We’re staying busy and we’re working on new things and even just finished recording tracks for the new Dio tribute record…

Going forward it looks as if Belladonna will be the man on the mic. Given the success of Worship Music on both the sales and critical levels, undoubtedly Belladonna’s return has had an impact in that regard. And even Belladonna, himself, agrees that things are starting to feel like old times, like they are a band of brothers marching off to war when they hit the stage at night.  “I think we’re starting to feel like a gang again. Plus it just makes sense to keep things moving forward, so we’re all on the same page. Of course everybody is still an individual and has their own things going on, but we do still try to hang out together and meet up a lot. It does feel like we’re a team.” And so the future is wide open for Anthrax, now enjoying bigger shows and better album sales than they’ve had in years, thus they have no plans to stop riding this current wave for as long as they can. “We’re staying busy and we’re working on new things and even just finished recording tracks for the new Dio tribute record and some B-side stuff.  As far as a new record it tends to be a little early, especially when we’re still rolling with the one we have out now, but we have every intention of continuing.”

So it appears whatever bad blood may or may not have existed between Belladonna and the rest of Anthrax seems to be a part of the past and they’ve managed to let bygones be bygones. “At least for me, I never really had any resentment, I just went on with my life. I sort of always kind of felt it would come back around anyway and that we would get back together. I think we’re all in it to win it right now, all on the same page and excited about the future. Overall, I think we’re all totally focused on what else we can do and feel like we’re back on the right track.”

Even with the focus being on Anthrax, Belladonna still keeps his other gigs going, most notably the Belladonna band and Chief Big Way. One of the things that often gets lost in Anthrax folklore is that Belladonna is not only a vocalist but an accomplished drummer and has often played the drums while singing when he had to. “Many times I’ve started out in bands as the drummer and ended up being the singer. And there’s been nights with Chief Big Way that a drummer has been sick and instead of canceling the gig I played the drums and sang. I’m definitely qualified to play the drums for that band, but let’s not get confused here, I’m not Charlie Benante, and even if I practiced everyday I don’t think I could do the technical stuff he does, let alone sing as well. But doing the stuff I do in Chief Big Way, cover songs and stuff like that, it’s just fun for me to do when I get the chance. I am definitely a singer that drums at this point, instead of a drummer who sings.”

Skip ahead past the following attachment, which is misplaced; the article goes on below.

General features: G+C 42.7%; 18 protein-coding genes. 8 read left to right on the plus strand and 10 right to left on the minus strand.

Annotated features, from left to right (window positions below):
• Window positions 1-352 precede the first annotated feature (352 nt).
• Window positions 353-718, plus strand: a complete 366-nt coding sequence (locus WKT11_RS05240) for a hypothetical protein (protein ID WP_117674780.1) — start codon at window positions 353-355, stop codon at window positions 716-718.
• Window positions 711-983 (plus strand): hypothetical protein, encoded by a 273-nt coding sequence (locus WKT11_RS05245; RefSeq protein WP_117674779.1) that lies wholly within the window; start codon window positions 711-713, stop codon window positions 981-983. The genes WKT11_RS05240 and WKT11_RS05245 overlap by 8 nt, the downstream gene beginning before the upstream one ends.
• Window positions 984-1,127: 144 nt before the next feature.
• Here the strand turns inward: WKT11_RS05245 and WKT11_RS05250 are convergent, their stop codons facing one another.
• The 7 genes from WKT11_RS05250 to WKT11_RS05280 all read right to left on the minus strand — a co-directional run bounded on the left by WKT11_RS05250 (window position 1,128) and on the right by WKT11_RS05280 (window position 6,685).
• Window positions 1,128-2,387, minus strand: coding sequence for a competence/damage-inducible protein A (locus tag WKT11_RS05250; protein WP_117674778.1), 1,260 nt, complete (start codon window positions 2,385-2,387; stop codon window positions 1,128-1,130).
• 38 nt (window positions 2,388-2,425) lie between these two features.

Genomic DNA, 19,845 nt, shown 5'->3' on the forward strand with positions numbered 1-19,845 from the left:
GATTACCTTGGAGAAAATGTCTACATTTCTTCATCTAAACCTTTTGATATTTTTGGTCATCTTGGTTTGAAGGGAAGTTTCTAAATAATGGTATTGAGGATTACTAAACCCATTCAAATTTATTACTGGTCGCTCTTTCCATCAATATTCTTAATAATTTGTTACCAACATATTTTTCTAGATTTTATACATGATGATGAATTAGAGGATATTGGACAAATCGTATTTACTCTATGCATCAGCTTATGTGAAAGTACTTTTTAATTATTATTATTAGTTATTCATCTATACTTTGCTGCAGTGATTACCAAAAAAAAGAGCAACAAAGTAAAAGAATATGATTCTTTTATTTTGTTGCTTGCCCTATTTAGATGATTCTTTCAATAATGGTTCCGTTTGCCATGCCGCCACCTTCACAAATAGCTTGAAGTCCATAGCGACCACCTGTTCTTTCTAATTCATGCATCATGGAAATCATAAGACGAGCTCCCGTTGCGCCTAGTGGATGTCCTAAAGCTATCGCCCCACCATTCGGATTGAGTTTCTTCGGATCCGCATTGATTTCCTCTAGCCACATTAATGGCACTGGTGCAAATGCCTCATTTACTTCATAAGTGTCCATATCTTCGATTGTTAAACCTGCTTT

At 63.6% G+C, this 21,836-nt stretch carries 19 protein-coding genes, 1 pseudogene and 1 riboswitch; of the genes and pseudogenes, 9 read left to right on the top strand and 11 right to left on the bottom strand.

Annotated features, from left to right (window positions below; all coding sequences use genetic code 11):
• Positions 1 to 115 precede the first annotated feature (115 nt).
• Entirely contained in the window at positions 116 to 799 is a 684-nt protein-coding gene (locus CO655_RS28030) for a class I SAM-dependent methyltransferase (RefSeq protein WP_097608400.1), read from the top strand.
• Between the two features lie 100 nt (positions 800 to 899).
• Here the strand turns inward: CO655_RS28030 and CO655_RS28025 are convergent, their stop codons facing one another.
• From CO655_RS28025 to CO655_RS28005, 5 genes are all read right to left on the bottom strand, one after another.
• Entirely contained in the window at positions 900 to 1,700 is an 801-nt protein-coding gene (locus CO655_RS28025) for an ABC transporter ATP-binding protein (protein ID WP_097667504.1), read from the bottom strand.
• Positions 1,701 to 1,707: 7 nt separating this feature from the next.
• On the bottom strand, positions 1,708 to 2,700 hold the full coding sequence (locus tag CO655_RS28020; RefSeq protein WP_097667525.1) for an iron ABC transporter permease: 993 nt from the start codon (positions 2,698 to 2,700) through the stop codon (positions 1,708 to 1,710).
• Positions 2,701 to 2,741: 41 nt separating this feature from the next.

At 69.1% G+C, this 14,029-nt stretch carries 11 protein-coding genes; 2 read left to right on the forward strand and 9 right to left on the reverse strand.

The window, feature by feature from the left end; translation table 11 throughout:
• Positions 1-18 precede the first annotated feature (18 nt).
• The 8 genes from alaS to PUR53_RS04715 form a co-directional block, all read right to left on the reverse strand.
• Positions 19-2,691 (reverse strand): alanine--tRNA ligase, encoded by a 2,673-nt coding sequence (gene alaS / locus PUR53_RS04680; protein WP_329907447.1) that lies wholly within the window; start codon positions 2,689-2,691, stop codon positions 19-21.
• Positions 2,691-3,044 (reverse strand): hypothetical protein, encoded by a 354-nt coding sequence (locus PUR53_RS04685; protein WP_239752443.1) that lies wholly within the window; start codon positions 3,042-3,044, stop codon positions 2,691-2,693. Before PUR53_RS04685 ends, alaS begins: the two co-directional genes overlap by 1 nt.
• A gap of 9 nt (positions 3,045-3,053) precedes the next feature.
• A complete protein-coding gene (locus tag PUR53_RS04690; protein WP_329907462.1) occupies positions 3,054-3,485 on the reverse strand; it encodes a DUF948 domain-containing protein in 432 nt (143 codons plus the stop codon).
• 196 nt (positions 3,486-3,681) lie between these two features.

It was during the auditions for Anthrax and subsequent recordings of the EP Armed and Dangerous, and LP Spreading The Disease, that Belladonna first realized that his voice was suited for Metal and what he would eventually become famous for. It is part of the Anthrax folklore that when he showed up for the auditions he belted out some Journey tunes instead of Judas Priest. “When I first recorded the EP and heard myself singing I was pretty surprised at how I sounded. I had thought of myself more of a Rock or Classic Rock singer, but hearing myself on Armed and Dangerous and Spreading The Disease I realized that my true voice was heard in this style of music. It wasn’t that I didn’t like Metal music at the time, I just hadn’t been exposed to a lot of it. I really listened to Classic Rock or fusion stuff like Yes, I listened to some really weird stuff along with bands like Journey, Foreigner, Boston, etc.”

One could logically conclude that finding his voice in Metal led to Anthrax finding their place in the Metal scene. With the Belladonna era, Anthrax became a part of the Big Four of Thrash Metal (Metallica, Slayer, Megadeth, Anthrax), establishing themselves among the Metal elite, part of the Metal lexicon forever. “Just be able to do this for so long is an accomplishment in itself. There are so many great bands that just can’t get an opportunity to even tour. It took a helluva long way to get here. We’re not some band who’s easily accessible to a large audience, so to have a career is amazing. Playing the Big Four shows, especially at Yankee stadium is something I am very grateful for, to be a part of something that has historical significance in music is awesome. But in hindsight, knowing this isn’t something just handed to us, we worked very hard to be where we are, and as a band have gone through tough times and myself not even being part of it for so long, to come full circle and be at this spot is just incredible.”